The essence of the Consultation Document is a mooted shift from spatial episcopal oversight to one that is situational and subject-based. A number of commentators have had some mirth with ‘Bishop for Brexit’ (surely, according to Boris Johnson, this is already done?), climate change, education and the like. Something of this already exists. There is a ‘Lead Bishop’ in debates within the House of Lords on higher education (until recently, the Bishop of Winchester). Yet to the best of my knowledge, there is no episcopal House of Lords equivalent for further education.
Should this matter? Yes. The percentage of people in further education from the Asian, Black, Mixed, and other ethnic groups increased from 19.3% to 22.6% in the last five years. There are well over one million more students in further education than higher education in England, and the opportunities that arise from further education and higher education have an important story to tell about social division and economic opportunity in the UK. That said, let us not forget that the Church of England and its Bishops in the House of Lords only have relevance to English affairs. The structures and practices of higher education in Wales is similar to England, but not to Scotland or Northern Ireland.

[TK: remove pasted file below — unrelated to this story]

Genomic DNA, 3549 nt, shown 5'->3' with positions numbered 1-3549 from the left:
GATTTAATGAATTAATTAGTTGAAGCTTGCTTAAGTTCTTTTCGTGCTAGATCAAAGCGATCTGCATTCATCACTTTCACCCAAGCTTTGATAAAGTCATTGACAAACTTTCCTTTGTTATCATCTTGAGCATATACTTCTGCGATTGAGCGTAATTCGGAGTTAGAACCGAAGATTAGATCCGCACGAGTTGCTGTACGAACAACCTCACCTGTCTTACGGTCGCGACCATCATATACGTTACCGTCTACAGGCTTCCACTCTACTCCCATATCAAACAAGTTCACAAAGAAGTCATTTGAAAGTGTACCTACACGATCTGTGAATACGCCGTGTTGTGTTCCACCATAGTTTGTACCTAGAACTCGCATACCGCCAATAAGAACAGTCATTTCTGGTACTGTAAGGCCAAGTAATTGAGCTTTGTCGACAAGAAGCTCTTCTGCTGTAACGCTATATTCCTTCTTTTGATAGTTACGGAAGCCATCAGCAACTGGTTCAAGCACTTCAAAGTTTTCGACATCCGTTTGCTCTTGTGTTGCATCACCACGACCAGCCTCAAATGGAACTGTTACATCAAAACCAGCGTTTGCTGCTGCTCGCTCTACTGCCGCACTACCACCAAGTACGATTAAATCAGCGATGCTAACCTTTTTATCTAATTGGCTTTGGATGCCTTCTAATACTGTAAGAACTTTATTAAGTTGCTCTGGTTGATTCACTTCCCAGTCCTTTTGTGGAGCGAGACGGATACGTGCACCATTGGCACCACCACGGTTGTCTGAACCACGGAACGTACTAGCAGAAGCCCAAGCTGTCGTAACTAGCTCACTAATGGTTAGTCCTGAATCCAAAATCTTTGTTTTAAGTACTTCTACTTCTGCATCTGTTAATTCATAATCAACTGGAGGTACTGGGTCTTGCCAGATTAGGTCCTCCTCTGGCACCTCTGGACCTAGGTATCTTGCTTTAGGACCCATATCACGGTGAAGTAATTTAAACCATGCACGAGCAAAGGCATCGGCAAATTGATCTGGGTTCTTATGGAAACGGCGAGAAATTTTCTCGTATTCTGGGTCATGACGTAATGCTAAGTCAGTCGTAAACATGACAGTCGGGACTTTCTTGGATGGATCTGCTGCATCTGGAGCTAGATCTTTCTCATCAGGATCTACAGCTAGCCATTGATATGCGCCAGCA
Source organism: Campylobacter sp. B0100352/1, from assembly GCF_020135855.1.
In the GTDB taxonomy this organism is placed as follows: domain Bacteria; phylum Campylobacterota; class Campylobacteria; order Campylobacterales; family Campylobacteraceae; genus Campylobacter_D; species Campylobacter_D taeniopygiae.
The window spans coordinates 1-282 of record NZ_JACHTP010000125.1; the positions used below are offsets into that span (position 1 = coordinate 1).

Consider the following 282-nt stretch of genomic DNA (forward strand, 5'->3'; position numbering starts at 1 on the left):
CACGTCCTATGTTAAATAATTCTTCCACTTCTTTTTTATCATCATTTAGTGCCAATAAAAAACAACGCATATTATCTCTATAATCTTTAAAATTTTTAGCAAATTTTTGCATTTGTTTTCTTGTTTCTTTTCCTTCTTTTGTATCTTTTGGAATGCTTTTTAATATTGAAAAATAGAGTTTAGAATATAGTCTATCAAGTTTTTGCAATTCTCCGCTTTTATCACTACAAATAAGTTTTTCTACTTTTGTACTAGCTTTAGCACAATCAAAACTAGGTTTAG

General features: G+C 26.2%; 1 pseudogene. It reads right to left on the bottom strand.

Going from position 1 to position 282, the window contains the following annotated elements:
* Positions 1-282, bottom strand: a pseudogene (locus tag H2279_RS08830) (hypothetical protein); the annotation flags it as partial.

As we have mentioned ‘Brexit’, it would be unwise to ignore the potential for overlapping episcopal oversight that is likely to emerge, including areas that may stoke confusion or even conflict. My reading of the Consultation Document is that it envisages a kind of fusion model of government-by-cabinet with the familiar ethos of episcopal kyrierarchy. If power and authority shifts from the ground (spatial) to the situational and subject-based, the net result will be inherently non-local and anti-democratic. The business of representation – whether accountable or symbolic – will shift to arenas where Bishops have designated responsibility and opinions. Or perhaps Bishops may go further and claim vicarious expertise on behalf of the church and its collective members.